Can we trust China’s announced growth?

NOTO SOPHISTICATED ANALYSIS is needed to show that China is in better economic shape than most other countries these days. Just look at its bustling malls, congested roads at rush hour, and crowded tourist spots during the holidays. But if the crowd scenes are enough to say that China is doing well, a little more work is needed to answer the question: exactly how well? As is often the case with Chinese data, the answer is controversial.

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The national statistics office will publish a report in the third quarter GDP October 19. Analysts expect growth of around 5% from a year earlier, a strong recovery from the depths of the coronavirus downturn, and all the more stunning as much of the world is mired in recession. Still, some believe official growth data has been too rosy this year, not least because China’s pandemic lockdown in the first quarter was among the most restrictive in the world.

Fortunately, the mysteries are not unfathomable. Research published in recent weeks sheds some light on what is really going on. Doubts about China’s data are nothing new: it’s probably fair to say that few serious economists trust its accurate growth numbers. Instead, there are two big camps. It is believed that the official data is too smooth, but the general picture is not that misleading, because the government sometimes exaggerates GDP and at other times the lowballs. The second camp sees one-sided manipulation, with Chinese boffins constantly inflating the size of the economy. The new research comes from both camps.

Start with the more skeptical of the two, as best shown in a September note from Capital Economics, a consultancy. Julian Evans-Pritchard and Mark Williams, its analysts, argued that Chinese data had looked particularly dodgy since 2012. Prior to that, growth had consistently and well exceeded targets. Since then reported GDP was fully in line with the objectives set at the beginning of the year. And statisticians stopped making big revisions to their original estimates. Everything seems a little too perfect.

Other data seems more credible. While real (ie inflation adjusted) growth has been incredibly steady, nominal growth has been volatile. In addition, some elements of the real growth calculations appear to have been lifted. For years, the construction component of GDP moved along with cement production. But from 2014 to 2018, a big gap opened up as construction progressed. In the first quarter of this year, when China was in partial containment, the transport component of GDP resisted, despite a slump in freight and passenger traffic.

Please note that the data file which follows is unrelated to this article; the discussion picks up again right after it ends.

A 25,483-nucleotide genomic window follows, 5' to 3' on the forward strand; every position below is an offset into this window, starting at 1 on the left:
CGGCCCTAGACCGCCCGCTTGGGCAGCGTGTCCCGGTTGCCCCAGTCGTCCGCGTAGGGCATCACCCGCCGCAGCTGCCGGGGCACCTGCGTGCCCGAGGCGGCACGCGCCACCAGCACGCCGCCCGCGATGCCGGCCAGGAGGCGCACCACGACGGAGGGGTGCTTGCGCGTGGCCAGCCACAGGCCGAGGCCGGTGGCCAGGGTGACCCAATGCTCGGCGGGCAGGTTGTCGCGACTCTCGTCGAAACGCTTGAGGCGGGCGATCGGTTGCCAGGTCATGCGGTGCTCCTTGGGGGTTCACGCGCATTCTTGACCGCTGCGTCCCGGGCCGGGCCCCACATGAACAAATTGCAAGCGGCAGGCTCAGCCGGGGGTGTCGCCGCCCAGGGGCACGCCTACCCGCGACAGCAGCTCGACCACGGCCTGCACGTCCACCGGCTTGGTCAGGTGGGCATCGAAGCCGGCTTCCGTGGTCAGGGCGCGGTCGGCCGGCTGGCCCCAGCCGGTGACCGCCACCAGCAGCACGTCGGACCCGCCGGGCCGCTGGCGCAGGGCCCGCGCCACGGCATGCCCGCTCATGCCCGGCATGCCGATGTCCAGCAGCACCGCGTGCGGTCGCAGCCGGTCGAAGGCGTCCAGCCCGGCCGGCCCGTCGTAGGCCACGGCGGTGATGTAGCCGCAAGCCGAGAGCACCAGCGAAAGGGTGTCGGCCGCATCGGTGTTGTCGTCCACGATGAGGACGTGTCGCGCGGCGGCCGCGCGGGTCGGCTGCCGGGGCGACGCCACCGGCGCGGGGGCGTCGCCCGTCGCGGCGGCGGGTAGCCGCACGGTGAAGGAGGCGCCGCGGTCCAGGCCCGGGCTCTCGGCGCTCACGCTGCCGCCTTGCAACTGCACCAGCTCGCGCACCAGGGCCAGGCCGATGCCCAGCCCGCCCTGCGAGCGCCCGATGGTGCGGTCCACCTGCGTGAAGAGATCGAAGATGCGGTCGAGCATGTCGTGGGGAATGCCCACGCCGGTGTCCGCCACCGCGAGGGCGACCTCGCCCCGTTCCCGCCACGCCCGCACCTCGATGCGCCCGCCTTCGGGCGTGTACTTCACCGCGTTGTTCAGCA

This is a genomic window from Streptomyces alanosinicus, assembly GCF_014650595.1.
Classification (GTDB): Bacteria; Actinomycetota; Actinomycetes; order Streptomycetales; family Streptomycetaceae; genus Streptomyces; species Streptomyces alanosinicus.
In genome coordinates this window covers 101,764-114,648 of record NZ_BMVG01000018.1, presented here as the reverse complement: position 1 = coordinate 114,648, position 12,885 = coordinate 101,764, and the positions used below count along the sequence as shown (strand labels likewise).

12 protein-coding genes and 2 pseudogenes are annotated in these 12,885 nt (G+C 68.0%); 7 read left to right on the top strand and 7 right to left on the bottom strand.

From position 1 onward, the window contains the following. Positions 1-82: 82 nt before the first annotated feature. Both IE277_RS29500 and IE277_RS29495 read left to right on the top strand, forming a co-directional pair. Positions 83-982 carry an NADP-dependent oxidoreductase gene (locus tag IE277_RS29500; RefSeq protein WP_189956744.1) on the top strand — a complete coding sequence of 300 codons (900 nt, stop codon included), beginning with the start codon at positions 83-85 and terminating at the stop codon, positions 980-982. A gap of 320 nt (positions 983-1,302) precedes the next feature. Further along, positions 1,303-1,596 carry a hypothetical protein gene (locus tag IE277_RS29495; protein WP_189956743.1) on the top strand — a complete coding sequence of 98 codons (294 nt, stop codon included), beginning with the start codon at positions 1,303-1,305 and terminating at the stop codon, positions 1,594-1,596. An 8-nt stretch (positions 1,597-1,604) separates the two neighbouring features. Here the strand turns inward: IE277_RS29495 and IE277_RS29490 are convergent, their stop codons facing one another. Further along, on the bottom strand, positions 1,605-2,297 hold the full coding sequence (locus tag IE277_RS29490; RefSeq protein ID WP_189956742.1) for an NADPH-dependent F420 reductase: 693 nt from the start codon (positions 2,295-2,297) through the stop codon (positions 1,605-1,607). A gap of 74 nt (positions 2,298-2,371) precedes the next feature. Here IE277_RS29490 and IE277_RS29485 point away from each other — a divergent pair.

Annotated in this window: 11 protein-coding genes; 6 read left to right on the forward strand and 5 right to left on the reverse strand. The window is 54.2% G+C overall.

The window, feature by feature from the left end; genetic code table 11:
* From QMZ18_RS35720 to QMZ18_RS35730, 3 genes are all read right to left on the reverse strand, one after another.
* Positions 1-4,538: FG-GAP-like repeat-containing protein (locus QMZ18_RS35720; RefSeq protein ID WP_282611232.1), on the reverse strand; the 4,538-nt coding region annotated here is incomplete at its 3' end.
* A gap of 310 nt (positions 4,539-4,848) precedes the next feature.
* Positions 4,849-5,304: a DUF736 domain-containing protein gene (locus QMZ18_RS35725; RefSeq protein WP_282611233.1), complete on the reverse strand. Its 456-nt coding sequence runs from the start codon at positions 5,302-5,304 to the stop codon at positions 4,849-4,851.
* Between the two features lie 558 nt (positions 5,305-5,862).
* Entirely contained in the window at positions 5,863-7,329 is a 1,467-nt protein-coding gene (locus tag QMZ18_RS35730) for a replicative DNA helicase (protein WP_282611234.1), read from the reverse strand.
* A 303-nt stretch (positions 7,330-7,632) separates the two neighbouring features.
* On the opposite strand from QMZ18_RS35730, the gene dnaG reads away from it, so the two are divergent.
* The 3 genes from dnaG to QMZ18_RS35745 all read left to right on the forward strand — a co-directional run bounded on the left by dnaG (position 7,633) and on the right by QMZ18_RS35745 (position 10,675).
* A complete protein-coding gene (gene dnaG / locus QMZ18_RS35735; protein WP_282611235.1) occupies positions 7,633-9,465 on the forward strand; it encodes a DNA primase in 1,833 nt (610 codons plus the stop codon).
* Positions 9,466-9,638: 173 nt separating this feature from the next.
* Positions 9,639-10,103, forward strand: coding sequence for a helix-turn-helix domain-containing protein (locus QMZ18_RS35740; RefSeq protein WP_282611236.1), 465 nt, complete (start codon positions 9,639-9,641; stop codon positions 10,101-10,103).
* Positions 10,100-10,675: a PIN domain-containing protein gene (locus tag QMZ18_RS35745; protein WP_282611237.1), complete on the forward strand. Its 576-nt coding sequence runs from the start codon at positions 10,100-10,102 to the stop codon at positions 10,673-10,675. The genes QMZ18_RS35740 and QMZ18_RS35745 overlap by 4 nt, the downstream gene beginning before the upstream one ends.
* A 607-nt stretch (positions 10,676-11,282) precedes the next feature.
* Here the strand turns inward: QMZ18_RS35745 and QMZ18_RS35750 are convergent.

Capital Economics has therefore developed a “proxy of Chinese activity” to measure growth. There is a long tradition of analysts using alternative sources to measure the Chinese economy. No less an authority than Li Keqiang, now prime minister, did when he ruled a northeastern province. In their last proxy, MM. Evans-Pritchard and Williams include eight indicators, from real estate sales to ocean freight. The results are striking. Whereas GDP increased by 48% in cumulative terms from 2014 to 2019, they put the true expansion at 33%.

Chinese boffins may turn to an unlikely corner for partial defense: the US Federal Reserve. John Fernald, Eric Hsu and Mark Spiegel, economists at the San Francisco branch of the Fed, have also constructed a proxy for Chinese growth, presented in a forthcoming article, using indicators such as consumer expectations and investments. in fixed assets. They also conclude that the official growth has been implausibly steady since 2013. But they find that the real growth was faster about half the time and slower the other half (see chart).

The crucial test for these proxies is whether they offer information about China’s trajectory that is missing from official statistics. GDP The data. Both pass the test. The ups and downs of their measures better explain the periodic shifts in China’s fiscal and monetary policy than the oddly smooth trajectory of the official real. GDP Is. Fed economists put their proxy to another test, constructing it to be consistent with Chinese imports, as measured by reported exports from trading partners – in other words, a data source entirely free from manipulation. potential Chinese. In countries with reliable statistics, the growth of imports generally follows that of GDP. This is the case for their representative, but not for the GDP.

Does that mean the Chinese data is, to put it bluntly, garbage? No. Fed economists find that Chinese statistics, with the notable exception of the real GDP, have become more reliable over time. Capital Economics analysts conclude that the main problem lies in transforming nominal figures into real figures; statisticians seem to be using excessively low inflation rates to calculate real growth so the government can achieve its goals. Nominal measures are more reliable, and that matters when trying to gauge, say, China’s debt burden or the size of its economy relative to America’s.

Proxies, alas, offer slightly different accounts of China’s economy this year. Capital believes the slowdown in the first quarter was much more pronounced than expected, while Fed calculations suggest it was more moderate. The two, however, agree on the most salient point: the rebound since then has been significant. The crowded streets and bustling shops don’t lie.

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